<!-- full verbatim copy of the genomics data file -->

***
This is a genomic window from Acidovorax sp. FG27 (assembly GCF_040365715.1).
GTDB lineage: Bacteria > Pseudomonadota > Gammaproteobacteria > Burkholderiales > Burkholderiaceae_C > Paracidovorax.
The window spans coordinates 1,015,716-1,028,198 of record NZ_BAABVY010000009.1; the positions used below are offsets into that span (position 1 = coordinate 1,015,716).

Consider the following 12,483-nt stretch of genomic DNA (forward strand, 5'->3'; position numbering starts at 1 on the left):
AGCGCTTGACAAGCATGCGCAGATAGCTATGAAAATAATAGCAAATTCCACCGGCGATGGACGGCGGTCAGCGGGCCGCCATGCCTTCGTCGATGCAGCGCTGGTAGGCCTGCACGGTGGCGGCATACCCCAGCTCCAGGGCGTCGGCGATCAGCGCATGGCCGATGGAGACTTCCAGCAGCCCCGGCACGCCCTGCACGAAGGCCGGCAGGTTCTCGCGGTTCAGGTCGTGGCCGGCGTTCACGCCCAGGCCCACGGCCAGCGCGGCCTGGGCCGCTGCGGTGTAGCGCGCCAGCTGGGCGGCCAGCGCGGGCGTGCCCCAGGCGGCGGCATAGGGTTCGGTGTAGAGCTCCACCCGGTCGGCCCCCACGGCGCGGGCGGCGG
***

This is a genomic window from Acidovorax sp. FG27 (assembly GCF_040365715.1).
GTDB lineage: Bacteria > Pseudomonadota > Gammaproteobacteria > Burkholderiales > Burkholderiaceae_C > Paracidovorax.
The window spans coordinates 1,015,716-1,028,198 of record NZ_BAABVY010000009.1; the positions used below are offsets into that span (position 1 = coordinate 1,015,716).

Consider the following 12,483-nt stretch of genomic DNA (forward strand, 5'->3'; position numbering starts at 1 on the left):
AGCGCTTGACAAGCATGCGCAGATAGCTATGAAAATAATAGCAAATTCCACCGGCGATGGACGGCGGTCAGCGGGCCGCCATGCCTTCGTCGATGCAGCGCTGGTAGGCCTGCACGGTGGCGGCATACCCCAGCTCCAGGGCGTCGGCGATCAGCGCATGGCCGATGGAGACTTCCAGCAGCCCCGGCACGCCCTGCACGAAGGCCGGCAGGTTCTCGCGGTTCAGGTCGTGGCCGGCGTTCACGCCCAGGCCCACGGCCAGCGCGGCCTGGGCCGCTGCGGTGTAGCGCGCCAGCTGGGCGGCCAGCGCGGGCGTGCCCCAGGCGGCGGCATAGGGTTCGGTGTAGAGCTCCACCCGGTCGGCCCCCACGGCGCGGGCGGCGG